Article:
The Role of Social Capital in Economic Development

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nships are some of the key factors within a social network that helps shape the quantity and quality of social interactions within society. Therefore, the sum of institutions that underpins a society would not amount to social capital; preferably it is those [G28] [G29] [G30] [G31] limitations[G32] that help hold together the society members. [G33] [G34] [G35]

Barnes-mauthe, Michele, et al. (p. 400) asserts that at the core of the model is the universal agreement among the [G36] [G37] members of a society that ‘relationship matters.’ That translates to a commitment of the people to the community without much focus on individual interests. [G38] Eventually, it becomes a set of implied expectations, values and virtues within the society and just like culture, they are passed down from generation to another (Bertotti, Marcello, et al., p. 15)[G39] . This living model was integrated into [G40] World Bank's organising ideologies. The financial institution claims that there is increasing evidence which proves that social cohesion is a crucial element for societies that wish to prosper economically and those that want to maintain sustainable development. This piece of study is an exploration of the social capital from the perspective of its distinct types and the criticism therein. The study will end with concluding marks drawn from the findings of the paper.  [G41] [G42] [G43] [G44] [G45]

Social capital types

Over the years, social capital has been classified through some dichotomies. However, this paper will only concentrate [G46] on the two main classifications for social capital; network and social structure perspectives. The two social capital classifications provide a descriptive way of looking at social capital. Structural and the network classification types offer different [G47] [G48] views through which social capital elements can be described although they can as well be used interchangeably (Bertotti, Marcello, et al., p. 12)[G49] .[G50] [G51] [G52] [G53] [G54] [G55] [G56]

The network perspective classifies social capital further as either bonding, bridging or linking. Bonding social capital exists between people who demand a relatively high caliber network in [G57] their enclosures. In most cases, the individuals would share the same social class. This has earned the bonding social capital the inference "horizontal ties" (Bertotti, Marcello, et al., p. 12). This is opposed to vertical ties which would exist between different social groups. A key defining feature of the bonding social capital is that the members are mostly of the same local communities who have in-depth knowledge of each other within the enclosure[G58] [G59] (Sayer, Andrew, p. 168). As a result, bonding social capital has close association with extremely high trust levels, strong norms and high morality values. This salient features of bonding social capital can lead to both positive or negative implications and manifestations as far as social exclusion is concerned. In as much as bonding social capital provides solidarity, the members have access to standard network assets which inhibits the model from being used in[G60] some situations. [G61] [G62] [G63]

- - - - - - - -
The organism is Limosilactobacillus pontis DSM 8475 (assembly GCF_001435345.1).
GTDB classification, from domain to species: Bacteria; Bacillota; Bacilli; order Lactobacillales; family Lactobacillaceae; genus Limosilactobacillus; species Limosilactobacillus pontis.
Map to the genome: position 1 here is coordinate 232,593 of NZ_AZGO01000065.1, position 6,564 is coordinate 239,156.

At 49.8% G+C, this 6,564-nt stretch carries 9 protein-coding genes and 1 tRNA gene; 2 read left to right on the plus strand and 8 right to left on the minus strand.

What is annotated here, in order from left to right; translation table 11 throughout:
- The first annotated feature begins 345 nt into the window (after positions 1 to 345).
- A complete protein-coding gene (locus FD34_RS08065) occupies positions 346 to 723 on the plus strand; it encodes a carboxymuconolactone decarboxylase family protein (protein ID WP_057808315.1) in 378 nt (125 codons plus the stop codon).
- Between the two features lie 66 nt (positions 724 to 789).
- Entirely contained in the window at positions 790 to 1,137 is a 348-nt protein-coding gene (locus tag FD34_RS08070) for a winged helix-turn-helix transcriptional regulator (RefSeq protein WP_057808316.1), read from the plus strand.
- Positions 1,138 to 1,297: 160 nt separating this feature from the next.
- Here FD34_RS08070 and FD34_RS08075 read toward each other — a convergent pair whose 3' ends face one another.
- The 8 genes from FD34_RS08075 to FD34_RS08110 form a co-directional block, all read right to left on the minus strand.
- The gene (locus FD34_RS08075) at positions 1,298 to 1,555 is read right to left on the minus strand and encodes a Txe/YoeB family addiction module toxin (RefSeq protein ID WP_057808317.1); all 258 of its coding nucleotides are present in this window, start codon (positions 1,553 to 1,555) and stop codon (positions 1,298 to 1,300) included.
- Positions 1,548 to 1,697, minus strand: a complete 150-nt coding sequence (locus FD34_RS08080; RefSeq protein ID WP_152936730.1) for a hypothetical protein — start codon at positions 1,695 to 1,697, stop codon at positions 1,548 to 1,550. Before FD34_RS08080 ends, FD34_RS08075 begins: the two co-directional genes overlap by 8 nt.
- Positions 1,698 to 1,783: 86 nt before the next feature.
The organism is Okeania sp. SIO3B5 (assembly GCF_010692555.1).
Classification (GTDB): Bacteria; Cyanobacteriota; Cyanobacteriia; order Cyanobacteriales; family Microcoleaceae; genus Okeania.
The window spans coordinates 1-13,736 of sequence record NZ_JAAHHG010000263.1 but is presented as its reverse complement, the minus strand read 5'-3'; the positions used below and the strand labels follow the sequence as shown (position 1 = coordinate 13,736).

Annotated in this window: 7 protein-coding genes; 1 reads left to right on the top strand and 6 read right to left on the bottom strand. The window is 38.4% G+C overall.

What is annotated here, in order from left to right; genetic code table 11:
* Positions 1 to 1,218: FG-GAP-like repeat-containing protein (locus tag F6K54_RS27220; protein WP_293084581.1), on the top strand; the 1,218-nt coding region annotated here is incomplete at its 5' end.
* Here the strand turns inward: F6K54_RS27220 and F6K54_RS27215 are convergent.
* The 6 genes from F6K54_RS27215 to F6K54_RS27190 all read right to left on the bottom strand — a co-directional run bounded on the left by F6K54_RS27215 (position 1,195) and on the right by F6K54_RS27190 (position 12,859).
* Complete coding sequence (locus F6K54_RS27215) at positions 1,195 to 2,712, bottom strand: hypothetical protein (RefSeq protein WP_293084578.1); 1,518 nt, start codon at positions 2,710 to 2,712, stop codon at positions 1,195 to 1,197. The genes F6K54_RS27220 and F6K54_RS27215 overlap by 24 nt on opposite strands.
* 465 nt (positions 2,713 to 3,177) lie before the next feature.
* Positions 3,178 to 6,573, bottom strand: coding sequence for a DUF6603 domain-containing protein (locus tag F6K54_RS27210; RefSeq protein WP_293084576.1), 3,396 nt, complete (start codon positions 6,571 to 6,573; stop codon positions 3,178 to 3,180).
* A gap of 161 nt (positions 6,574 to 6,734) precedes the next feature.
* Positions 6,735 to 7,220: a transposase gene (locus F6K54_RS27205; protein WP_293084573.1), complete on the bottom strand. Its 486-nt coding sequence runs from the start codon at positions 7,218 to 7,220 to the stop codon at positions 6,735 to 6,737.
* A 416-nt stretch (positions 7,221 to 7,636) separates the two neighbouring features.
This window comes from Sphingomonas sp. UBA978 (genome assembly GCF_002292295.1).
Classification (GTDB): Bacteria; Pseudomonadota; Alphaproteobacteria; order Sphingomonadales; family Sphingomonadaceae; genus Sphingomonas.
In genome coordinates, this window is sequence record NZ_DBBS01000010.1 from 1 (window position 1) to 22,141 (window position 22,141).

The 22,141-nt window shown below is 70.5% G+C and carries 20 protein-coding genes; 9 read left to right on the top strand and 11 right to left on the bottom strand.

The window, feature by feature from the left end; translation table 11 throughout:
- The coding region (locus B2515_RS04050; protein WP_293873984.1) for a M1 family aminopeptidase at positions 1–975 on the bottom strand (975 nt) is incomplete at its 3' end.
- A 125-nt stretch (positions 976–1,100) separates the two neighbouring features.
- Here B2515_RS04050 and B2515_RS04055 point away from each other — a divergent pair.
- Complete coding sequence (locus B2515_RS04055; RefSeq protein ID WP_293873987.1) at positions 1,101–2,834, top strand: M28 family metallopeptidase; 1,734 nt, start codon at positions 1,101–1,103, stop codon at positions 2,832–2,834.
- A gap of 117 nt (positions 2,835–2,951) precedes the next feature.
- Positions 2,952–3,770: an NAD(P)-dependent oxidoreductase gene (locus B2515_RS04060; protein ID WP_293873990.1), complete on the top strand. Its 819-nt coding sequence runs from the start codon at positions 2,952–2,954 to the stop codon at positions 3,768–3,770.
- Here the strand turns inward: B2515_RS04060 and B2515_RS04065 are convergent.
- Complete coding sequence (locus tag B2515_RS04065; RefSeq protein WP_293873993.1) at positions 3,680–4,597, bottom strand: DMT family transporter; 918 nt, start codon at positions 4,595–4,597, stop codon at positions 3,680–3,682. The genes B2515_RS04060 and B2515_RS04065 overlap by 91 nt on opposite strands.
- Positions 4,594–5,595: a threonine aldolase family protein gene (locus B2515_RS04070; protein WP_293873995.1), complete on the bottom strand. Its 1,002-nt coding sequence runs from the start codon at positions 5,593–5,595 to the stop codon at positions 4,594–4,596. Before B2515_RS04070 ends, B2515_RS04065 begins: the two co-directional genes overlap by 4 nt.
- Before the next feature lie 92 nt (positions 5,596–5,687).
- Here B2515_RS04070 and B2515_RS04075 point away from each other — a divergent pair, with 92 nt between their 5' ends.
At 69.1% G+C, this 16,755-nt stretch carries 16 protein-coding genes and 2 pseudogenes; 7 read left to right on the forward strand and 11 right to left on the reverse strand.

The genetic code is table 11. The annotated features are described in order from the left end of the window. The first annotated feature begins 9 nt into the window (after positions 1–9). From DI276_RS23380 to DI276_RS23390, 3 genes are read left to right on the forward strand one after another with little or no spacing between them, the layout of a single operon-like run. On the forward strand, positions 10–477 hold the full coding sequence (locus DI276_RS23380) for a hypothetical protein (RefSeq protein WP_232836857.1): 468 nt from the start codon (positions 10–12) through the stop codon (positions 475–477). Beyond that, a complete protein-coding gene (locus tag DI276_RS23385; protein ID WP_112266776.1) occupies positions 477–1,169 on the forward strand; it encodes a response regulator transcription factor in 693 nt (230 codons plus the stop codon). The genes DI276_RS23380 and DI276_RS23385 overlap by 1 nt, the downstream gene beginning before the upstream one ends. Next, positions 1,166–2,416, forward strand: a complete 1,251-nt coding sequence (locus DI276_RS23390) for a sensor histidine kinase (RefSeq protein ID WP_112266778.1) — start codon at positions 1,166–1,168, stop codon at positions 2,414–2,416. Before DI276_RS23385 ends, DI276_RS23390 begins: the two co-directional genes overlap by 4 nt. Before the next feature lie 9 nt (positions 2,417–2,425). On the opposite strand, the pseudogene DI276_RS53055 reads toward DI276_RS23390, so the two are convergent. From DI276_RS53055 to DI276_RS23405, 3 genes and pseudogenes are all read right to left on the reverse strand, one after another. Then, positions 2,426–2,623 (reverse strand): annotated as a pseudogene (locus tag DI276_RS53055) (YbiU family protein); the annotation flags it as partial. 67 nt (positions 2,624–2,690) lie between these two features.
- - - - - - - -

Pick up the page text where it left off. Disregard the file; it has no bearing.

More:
Bridging social capital on the other hand links together people across different social divides or even estranged social groups (Sayer, Andrew, p. 167). According to Sayer, Andrew, (p. 168), the focal point of the functionality of bridging social capital is the ability to find the structural holes in the various social groups as access points to tap into the social networks of each of these groups. The fact that the bridging social capital operates through the established hierarchical structures has earned the model the name “vertical ties”. As expected, there would not be many shared norms in bridging social capital structure although there exist minimal levels of reciprocity and ‘thin trust' (Sayer, Andrew, p. 166). The ability to provide access to networks outside an individual’s circles increases the model’s ability to provide group or individual benefits as compared to the bonding social capital. [G64] [G65]

Finally, the linking social capital model denotes the norms of networks and respect that establish trust-based relationships individuals interacting in avowed, institutionalised and legitimate power circles and authority asymmetry in a society (Sayer, Andrew, p. 168). [G66] Many of the linking social capital features are similar to those of bridging social capital. [G67]

Social structure perspective of social capital